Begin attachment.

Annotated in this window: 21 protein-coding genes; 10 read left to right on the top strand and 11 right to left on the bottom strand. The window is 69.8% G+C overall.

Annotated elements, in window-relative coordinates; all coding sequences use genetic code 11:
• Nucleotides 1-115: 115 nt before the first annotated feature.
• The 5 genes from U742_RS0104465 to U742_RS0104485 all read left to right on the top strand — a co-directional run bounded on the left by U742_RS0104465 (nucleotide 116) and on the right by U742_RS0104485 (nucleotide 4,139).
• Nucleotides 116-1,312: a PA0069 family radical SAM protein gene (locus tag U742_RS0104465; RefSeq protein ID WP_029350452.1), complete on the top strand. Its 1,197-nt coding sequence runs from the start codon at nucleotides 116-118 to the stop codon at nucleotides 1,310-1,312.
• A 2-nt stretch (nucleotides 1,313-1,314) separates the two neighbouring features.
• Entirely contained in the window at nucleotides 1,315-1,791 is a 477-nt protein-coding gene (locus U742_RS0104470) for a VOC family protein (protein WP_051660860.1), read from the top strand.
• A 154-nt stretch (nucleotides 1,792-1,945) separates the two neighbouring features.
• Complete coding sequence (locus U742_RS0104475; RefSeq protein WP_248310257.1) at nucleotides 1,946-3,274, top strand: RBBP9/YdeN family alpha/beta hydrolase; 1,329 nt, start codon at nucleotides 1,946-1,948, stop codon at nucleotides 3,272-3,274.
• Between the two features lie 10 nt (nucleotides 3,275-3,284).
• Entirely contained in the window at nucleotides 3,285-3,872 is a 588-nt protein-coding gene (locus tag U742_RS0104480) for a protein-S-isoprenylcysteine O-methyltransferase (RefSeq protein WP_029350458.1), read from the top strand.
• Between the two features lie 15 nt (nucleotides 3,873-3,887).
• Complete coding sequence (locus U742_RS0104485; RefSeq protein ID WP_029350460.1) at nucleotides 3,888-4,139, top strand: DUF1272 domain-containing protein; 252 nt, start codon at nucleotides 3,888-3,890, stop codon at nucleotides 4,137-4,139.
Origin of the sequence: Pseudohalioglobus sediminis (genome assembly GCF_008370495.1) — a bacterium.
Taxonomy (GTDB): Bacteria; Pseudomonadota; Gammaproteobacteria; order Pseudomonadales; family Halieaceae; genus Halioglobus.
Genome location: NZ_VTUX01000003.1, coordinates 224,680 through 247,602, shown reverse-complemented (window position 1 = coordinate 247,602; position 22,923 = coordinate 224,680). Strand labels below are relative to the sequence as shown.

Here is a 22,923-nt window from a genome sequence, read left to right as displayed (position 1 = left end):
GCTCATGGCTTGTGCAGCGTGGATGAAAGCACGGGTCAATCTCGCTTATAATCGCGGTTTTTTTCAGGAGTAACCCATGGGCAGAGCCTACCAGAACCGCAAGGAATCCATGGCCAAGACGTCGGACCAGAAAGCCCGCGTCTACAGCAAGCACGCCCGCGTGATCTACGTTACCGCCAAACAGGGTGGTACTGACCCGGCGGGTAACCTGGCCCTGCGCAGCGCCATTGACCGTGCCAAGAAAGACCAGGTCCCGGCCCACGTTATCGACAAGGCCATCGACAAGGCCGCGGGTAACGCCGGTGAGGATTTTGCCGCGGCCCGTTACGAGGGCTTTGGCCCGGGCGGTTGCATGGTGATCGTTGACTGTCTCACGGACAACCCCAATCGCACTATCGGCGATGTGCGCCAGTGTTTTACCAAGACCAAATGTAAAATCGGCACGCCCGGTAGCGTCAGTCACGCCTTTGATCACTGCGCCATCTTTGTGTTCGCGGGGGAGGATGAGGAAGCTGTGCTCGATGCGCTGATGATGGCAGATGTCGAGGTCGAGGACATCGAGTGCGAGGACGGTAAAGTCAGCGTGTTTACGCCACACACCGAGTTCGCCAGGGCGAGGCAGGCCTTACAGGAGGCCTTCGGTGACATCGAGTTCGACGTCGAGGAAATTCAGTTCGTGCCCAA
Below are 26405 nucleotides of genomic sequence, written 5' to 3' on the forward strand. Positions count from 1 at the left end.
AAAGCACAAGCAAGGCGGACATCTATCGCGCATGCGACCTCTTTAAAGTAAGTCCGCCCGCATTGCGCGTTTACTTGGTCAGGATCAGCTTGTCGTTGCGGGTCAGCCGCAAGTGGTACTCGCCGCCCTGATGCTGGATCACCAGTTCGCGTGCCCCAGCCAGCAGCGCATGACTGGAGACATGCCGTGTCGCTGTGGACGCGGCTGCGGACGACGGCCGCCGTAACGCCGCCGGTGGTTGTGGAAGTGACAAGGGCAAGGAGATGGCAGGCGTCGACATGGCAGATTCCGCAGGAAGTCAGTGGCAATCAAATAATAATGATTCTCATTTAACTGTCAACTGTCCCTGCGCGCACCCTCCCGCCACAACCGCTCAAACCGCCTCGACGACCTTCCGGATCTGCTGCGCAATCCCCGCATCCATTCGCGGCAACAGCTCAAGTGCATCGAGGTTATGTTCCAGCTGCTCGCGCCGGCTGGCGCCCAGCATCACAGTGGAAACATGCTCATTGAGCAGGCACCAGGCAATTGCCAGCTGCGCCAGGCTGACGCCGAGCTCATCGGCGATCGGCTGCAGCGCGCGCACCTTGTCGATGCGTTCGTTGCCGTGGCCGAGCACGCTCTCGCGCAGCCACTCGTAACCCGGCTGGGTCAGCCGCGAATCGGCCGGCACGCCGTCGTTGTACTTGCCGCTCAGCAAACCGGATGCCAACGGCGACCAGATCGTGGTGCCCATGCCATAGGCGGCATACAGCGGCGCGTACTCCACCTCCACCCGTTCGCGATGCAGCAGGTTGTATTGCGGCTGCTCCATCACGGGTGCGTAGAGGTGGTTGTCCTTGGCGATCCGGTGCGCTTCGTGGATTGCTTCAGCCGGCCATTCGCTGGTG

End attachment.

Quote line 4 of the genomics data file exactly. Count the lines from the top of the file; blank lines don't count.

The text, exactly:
• The 5 genes from U742_RS0104465 to U742_RS0104485 all read left to right on the top strand — a co-directional run bounded on the left by U742_RS0104465 (nucleotide 116) and on the right by U742_RS0104485 (nucleotide 4,139).